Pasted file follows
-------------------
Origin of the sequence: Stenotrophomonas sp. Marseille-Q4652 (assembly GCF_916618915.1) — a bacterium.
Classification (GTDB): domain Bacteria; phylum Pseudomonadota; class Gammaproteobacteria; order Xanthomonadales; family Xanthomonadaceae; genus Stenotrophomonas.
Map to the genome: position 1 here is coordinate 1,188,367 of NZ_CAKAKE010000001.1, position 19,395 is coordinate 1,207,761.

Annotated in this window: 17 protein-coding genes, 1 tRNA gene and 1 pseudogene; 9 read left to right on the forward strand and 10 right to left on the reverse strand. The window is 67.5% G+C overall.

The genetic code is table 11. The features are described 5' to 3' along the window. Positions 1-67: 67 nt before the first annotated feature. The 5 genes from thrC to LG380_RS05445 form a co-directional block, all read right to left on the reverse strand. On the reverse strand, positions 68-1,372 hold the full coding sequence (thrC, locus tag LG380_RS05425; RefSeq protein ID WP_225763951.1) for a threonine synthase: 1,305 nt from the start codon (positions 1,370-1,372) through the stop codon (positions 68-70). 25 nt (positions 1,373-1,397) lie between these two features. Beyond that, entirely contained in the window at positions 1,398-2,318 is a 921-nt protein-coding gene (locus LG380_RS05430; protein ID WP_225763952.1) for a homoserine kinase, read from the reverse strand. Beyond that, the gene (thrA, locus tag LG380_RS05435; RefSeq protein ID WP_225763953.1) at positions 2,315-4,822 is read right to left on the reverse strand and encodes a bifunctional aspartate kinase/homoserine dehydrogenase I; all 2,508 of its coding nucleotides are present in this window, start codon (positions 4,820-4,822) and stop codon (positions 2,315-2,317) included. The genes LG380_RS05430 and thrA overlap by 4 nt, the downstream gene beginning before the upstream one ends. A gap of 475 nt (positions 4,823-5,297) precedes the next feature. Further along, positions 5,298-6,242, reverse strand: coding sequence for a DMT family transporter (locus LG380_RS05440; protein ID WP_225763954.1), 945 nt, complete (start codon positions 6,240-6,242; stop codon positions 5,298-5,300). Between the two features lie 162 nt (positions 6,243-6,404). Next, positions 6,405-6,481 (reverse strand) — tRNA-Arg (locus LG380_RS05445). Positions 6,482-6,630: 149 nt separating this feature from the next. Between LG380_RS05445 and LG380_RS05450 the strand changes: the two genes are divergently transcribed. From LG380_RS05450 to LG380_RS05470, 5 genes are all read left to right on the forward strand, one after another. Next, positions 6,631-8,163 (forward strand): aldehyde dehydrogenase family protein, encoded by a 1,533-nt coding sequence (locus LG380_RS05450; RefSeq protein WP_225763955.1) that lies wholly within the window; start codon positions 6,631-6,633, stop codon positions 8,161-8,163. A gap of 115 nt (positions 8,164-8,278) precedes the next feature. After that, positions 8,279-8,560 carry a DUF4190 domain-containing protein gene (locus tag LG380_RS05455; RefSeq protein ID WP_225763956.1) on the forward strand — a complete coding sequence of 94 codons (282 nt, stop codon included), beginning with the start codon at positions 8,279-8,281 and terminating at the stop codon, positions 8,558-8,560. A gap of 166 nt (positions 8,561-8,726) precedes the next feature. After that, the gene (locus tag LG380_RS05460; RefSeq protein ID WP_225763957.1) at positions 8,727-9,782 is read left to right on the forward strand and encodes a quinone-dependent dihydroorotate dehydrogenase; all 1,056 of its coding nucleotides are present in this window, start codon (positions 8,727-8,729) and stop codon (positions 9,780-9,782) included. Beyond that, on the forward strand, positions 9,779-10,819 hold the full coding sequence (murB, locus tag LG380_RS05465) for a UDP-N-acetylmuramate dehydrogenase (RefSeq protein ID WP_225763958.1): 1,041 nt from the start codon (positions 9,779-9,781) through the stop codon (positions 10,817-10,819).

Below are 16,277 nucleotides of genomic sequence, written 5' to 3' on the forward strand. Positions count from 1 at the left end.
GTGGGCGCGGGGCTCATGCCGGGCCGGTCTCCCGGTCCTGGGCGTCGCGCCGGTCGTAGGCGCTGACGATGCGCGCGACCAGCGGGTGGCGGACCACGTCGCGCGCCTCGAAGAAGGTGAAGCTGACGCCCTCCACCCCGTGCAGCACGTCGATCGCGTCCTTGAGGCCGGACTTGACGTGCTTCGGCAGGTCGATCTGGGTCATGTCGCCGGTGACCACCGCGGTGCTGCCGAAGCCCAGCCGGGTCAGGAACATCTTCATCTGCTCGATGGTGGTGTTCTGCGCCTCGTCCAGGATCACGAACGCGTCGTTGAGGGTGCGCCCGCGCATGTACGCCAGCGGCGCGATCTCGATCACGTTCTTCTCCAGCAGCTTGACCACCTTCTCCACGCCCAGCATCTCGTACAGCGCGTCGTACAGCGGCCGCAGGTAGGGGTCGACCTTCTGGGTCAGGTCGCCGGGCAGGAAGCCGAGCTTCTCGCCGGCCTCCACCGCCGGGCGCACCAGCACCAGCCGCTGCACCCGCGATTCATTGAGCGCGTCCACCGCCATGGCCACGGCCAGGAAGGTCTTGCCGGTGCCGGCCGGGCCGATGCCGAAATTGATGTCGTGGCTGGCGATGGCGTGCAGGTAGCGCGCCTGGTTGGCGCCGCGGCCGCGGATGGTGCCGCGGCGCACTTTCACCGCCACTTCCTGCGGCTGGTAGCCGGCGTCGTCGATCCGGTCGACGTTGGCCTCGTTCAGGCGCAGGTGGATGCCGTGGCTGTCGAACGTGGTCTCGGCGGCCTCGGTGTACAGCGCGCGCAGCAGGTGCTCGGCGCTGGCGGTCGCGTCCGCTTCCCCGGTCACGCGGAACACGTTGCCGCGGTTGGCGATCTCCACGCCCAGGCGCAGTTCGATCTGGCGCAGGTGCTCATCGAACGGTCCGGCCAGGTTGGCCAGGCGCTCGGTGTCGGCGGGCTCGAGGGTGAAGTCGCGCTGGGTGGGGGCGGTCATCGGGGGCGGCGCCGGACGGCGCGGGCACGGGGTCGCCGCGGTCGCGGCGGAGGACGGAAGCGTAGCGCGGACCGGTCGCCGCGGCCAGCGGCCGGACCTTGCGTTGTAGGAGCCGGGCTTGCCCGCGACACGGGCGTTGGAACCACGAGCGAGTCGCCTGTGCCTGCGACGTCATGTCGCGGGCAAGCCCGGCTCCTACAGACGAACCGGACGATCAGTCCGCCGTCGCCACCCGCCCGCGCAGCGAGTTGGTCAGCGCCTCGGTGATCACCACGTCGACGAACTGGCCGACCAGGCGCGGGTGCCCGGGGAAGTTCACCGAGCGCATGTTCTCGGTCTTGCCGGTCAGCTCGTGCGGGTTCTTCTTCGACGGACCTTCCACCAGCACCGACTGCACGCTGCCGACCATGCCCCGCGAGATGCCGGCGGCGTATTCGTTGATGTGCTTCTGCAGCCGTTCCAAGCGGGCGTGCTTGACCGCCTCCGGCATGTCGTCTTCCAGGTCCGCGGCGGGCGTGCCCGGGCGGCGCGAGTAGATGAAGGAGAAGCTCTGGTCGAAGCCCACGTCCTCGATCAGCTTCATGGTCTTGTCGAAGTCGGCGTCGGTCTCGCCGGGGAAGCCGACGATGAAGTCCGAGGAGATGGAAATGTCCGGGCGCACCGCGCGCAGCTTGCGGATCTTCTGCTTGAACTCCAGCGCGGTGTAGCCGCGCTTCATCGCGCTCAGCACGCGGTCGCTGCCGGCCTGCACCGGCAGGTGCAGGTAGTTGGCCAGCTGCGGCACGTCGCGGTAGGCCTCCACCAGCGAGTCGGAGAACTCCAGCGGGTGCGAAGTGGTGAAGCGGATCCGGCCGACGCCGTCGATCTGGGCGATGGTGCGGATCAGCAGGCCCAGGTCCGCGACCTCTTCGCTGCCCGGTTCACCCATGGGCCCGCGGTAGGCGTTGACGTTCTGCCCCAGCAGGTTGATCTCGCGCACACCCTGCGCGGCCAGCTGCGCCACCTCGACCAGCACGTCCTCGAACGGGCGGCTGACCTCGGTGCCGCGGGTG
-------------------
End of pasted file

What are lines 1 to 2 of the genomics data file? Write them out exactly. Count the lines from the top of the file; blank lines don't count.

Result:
Origin of the sequence: Stenotrophomonas sp. Marseille-Q4652 (assembly GCF_916618915.1) — a bacterium.
Classification (GTDB): domain Bacteria; phylum Pseudomonadota; class Gammaproteobacteria; order Xanthomonadales; family Xanthomonadaceae; genus Stenotrophomonas.